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RulesElementsMethodIdCreating your custom configuration JSON fileDeactivating the core configuration

Security engine custom configuration

Security Engine Custom Configuration is available as part of the Enterprise Edition and above.

The security engine tracks the path that data follows through your code. It detects when data that's potentially manipulated by a malicious user reaches a sensitive piece of code where an attack can occur.

Those potentially malicious data are also called tainted data because they are tainted by user inputs.

SonarQube's security engine already knows a lot of APIs that are potential sources or targets of attack. While we do our best to identify publicly available APIs, we can't know everything about your homemade frameworks particularly when it comes to sanitizing your data. Because of this, SonarQube allows you to customize the security engine to add your own sources, sanitizers, passthroughs, and sinks (see the Elements section below for more on these elements).

For example, you may want to:

  • Add a source to add support for a framework that SonarQube doesn't cover out of the box.
  • Use a custom sanitizer to tell the security engine that all data going through sanitizers should be considered safe. This allows you to remove false positives and tailor the security engine to your company.

Rules

You can customize elements for Java, PHP, C#, and Python rules in the security engine. Click the languages below to expand a list of customizable rules for that language:

Elements

You can add the following elements to your custom configuration:

  • Source – Where you get user data. You should always consider user data tainted and vulnerable to injection attacks. Example: Calling HttpServletRequest#getParam("foo") will return tainted content.
  • Sanitizer – Finds and removes malicious content from one or more potentially tainted arguments. Example: DatabaseUtils#sqlEscapeString(String str) returns a modified version of str where characters used in an SQL injection attack are removed.
  • Validator - Marks one or more arguments as safe from malicious content. Example: String#matches(String str) can be used to verify that str does not contain any content which may be used in an injection attack.
  • Passthrough – Allows you to keep track of tainted data sent to a library outside the current function. When you pass a tainted value to a library function outside the current function, SonarQube automatically assumes it's being passed to a sanitizer. If the tainted data isn't being passed to a sanitizer, you can set up a passthrough to keep track of the data.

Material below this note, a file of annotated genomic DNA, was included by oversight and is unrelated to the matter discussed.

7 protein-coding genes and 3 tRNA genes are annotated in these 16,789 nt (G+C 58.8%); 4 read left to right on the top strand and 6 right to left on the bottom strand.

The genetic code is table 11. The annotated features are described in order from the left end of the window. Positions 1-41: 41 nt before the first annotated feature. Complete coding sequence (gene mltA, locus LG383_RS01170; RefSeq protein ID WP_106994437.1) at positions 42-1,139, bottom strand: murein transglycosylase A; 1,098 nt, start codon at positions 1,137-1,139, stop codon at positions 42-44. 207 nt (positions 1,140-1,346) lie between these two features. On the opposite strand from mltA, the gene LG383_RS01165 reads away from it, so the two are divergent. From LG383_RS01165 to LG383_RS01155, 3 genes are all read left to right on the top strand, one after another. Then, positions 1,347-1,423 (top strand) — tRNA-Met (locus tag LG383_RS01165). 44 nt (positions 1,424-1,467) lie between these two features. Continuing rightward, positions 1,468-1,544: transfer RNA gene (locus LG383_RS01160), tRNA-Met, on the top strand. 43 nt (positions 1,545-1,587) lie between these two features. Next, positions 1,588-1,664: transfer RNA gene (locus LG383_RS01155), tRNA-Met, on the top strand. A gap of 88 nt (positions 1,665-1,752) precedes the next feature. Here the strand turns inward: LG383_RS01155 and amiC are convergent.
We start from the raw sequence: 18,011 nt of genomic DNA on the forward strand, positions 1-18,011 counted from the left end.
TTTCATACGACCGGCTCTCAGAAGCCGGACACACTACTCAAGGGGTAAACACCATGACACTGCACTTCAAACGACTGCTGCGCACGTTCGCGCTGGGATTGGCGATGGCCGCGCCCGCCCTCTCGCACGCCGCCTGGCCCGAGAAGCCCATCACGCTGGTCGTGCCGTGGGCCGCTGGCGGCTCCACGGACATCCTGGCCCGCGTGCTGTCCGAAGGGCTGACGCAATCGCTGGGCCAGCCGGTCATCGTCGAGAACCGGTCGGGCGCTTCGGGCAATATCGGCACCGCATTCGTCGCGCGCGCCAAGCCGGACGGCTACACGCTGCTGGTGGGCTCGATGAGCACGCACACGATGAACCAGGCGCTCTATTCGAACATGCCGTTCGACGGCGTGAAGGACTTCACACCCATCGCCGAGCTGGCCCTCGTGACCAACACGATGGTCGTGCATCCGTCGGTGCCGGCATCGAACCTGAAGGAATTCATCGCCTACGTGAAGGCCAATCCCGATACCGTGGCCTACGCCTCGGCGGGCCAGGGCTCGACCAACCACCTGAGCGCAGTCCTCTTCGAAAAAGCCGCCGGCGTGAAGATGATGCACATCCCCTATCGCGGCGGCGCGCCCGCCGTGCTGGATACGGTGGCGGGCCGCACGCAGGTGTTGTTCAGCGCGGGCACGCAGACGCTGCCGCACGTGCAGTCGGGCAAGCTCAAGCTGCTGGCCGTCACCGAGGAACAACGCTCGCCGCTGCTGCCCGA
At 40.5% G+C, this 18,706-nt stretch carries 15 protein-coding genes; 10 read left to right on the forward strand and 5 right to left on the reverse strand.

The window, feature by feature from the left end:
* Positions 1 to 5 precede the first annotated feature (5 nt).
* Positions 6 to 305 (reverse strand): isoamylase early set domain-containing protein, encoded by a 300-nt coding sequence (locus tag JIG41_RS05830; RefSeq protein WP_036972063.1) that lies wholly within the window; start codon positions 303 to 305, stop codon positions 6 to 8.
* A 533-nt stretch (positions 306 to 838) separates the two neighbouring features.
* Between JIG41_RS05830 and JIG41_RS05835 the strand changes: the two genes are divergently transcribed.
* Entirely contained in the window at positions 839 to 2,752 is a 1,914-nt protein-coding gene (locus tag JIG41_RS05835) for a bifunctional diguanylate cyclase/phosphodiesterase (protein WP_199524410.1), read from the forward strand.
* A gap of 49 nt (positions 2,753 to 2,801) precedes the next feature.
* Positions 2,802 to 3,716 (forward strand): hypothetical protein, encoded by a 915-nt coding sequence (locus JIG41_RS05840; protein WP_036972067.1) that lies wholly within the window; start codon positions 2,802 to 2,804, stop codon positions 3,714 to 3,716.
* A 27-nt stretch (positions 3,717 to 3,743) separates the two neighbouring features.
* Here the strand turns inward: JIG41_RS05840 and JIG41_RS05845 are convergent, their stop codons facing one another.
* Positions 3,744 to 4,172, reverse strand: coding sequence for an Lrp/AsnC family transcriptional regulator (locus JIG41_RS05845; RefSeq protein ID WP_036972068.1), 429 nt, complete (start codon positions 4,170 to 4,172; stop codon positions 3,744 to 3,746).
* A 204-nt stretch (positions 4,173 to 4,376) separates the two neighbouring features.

• Sink – A piece of code that can perform a security-sensitive task. Data should not contain any malicious content once it reaches a sink. Example: Running an SQL query with java.sql.Statement#execute.

MethodId

All custom configurations rely on the accuracy of the methodIds provided. The methodId format differs for each language. Click the language you're using below for more information on the format for that language.

Creating your custom configuration JSON file

You need to add your custom configurations to SonarQube using a JSON file. You can apply your custom configuration to a specific project or to all of your projects at the global level in SonarQube:

  • Project level – go to Project Settings > General Settings > SAST Engine and add your JSON file to the JAVA/PHP/C#/Python custom configuration field.
  • Global level – go to Administration > General Settings > SAST Engine and add your JSON file to the JAVA/PHP/C#/Python custom configuration field.

See the following section for more information on formatting your JSON file.

Configuration file format

Your JSON file should include the rule you're adding a custom element to, the element you are customizing, and the methodId for each element. Each language needs a separate JSON file but can contain multiple rules. You may use the special rule key common to apply the given configuration to all the rules. Click your language below to expand an example of a JSON file to help you understand the expected format.

(Deprecated) Customizing through analysis parameters

To customize the SonarQube security engine, you can feed security configuration data through parameters given to the SonarScanners. To do this, you should provide JSON files with the value of the new analysis parameters.

The parameters should use the following syntax:

sonar.security.[ConfigType].[RuleRepository].[RuleKey]=[FileName]

The ConfigType value can be one of the following:

  • sources
  • sanitizers
  • passthroughs
  • sinks

The RuleRepository value can be one of the following:

  • javasecurity: if you want to customize the Java Security Engine
  • phpsecurity: if you want to customize the PHP Security Engine
  • roslyn.sonaranalyzer.security.cs: if you want to customize the C# Security Engine
  • pythonsecurity: if you want to customize the Python Security Engine

The RuleKey value should be one of the values shown in the Rules section above.

JSON formatting example

Configuration is provided using JSON files. Click the heading below to expand an example PHP JSON file to help you understand the expected format.

Deactivating the core configuration

You can disable the core configuration per language or per rule using the following:

sonar.security.[ConfigType].[RuleRepository].noDefaultConfig=[true|false]
sonar.security.[ConfigType].[RuleRepository].[RuleKey].noDefaultConfig=[true|false]

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